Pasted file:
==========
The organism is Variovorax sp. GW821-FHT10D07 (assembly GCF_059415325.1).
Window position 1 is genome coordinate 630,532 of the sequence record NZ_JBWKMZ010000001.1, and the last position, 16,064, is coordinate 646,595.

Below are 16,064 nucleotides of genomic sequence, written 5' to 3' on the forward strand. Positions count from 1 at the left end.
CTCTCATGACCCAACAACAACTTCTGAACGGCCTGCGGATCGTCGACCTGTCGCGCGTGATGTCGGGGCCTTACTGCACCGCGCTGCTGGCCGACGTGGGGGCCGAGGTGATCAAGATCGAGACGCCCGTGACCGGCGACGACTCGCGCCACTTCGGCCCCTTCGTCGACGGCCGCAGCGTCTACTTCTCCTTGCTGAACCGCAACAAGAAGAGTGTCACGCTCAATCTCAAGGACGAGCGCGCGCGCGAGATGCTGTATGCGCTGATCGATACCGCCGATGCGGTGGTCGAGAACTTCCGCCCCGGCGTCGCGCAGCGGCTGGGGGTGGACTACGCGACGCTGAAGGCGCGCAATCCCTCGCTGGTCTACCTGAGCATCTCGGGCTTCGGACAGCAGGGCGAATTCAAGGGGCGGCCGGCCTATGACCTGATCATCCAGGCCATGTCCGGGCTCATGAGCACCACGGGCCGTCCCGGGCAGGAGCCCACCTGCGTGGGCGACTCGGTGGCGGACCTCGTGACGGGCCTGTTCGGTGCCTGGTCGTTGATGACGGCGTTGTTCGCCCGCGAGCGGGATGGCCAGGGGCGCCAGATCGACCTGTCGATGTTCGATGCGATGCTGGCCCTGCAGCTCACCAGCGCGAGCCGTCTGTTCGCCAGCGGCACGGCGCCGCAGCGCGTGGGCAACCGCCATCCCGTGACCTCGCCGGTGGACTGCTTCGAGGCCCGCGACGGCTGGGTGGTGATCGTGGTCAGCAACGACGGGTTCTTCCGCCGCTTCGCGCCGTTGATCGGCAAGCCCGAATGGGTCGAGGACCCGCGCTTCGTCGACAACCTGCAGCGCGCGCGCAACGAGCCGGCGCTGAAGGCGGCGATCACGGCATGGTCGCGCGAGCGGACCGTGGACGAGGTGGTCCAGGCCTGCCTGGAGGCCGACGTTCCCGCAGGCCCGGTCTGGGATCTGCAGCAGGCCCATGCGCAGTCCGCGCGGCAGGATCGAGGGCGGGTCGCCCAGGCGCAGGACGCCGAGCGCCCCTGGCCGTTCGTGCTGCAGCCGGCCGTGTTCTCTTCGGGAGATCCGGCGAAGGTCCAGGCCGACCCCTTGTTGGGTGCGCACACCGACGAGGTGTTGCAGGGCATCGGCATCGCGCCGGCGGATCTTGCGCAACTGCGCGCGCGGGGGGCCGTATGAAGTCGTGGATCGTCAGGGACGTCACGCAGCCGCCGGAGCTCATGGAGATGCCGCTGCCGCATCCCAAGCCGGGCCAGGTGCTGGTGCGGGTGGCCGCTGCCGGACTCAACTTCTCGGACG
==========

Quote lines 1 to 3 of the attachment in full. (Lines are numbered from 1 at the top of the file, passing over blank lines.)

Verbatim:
The organism is Variovorax sp. GW821-FHT10D07 (assembly GCF_059415325.1).
Window position 1 is genome coordinate 630,532 of the sequence record NZ_JBWKMZ010000001.1, and the last position, 16,064, is coordinate 646,595.

Below are 16,064 nucleotides of genomic sequence, written 5' to 3' on the forward strand. Positions count from 1 at the left end.